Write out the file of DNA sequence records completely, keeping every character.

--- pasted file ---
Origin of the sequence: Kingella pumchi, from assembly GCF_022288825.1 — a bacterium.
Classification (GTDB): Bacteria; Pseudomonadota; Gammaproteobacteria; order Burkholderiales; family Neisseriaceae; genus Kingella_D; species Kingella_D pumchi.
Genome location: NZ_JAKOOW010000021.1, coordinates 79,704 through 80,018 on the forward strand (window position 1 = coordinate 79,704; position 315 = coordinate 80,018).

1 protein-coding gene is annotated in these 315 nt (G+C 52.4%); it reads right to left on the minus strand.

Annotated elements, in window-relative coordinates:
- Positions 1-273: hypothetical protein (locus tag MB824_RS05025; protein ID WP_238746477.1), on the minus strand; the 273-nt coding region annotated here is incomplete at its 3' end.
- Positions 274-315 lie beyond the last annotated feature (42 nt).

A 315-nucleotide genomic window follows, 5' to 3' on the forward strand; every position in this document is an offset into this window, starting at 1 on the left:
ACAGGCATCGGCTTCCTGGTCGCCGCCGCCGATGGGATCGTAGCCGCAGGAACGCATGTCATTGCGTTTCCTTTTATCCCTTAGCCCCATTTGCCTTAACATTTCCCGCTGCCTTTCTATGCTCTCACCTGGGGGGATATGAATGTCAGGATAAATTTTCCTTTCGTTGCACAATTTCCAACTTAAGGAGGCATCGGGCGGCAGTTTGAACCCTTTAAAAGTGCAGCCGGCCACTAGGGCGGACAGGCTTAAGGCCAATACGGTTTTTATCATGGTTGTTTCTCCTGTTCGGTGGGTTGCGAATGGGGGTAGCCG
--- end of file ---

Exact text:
Origin of the sequence: Kingella pumchi, from assembly GCF_022288825.1 — a bacterium.
Classification (GTDB): Bacteria; Pseudomonadota; Gammaproteobacteria; order Burkholderiales; family Neisseriaceae; genus Kingella_D; species Kingella_D pumchi.
Genome location: NZ_JAKOOW010000021.1, coordinates 79,704 through 80,018 on the forward strand (window position 1 = coordinate 79,704; position 315 = coordinate 80,018).

1 protein-coding gene is annotated in these 315 nt (G+C 52.4%); it reads right to left on the minus strand.

Annotated elements, in window-relative coordinates:
- Positions 1-273: hypothetical protein (locus tag MB824_RS05025; protein ID WP_238746477.1), on the minus strand; the 273-nt coding region annotated here is incomplete at its 3' end.
- Positions 274-315 lie beyond the last annotated feature (42 nt).

A 315-nucleotide genomic window follows, 5' to 3' on the forward strand; every position in this document is an offset into this window, starting at 1 on the left:
ACAGGCATCGGCTTCCTGGTCGCCGCCGCCGATGGGATCGTAGCCGCAGGAACGCATGTCATTGCGTTTCCTTTTATCCCTTAGCCCCATTTGCCTTAACATTTCCCGCTGCCTTTCTATGCTCTCACCTGGGGGGATATGAATGTCAGGATAAATTTTCCTTTCGTTGCACAATTTCCAACTTAAGGAGGCATCGGGCGGCAGTTTGAACCCTTTAAAAGTGCAGCCGGCCACTAGGGCGGACAGGCTTAAGGCCAATACGGTTTTTATCATGGTTGTTTCTCCTGTTCGGTGGGTTGCGAATGGGGGTAGCCG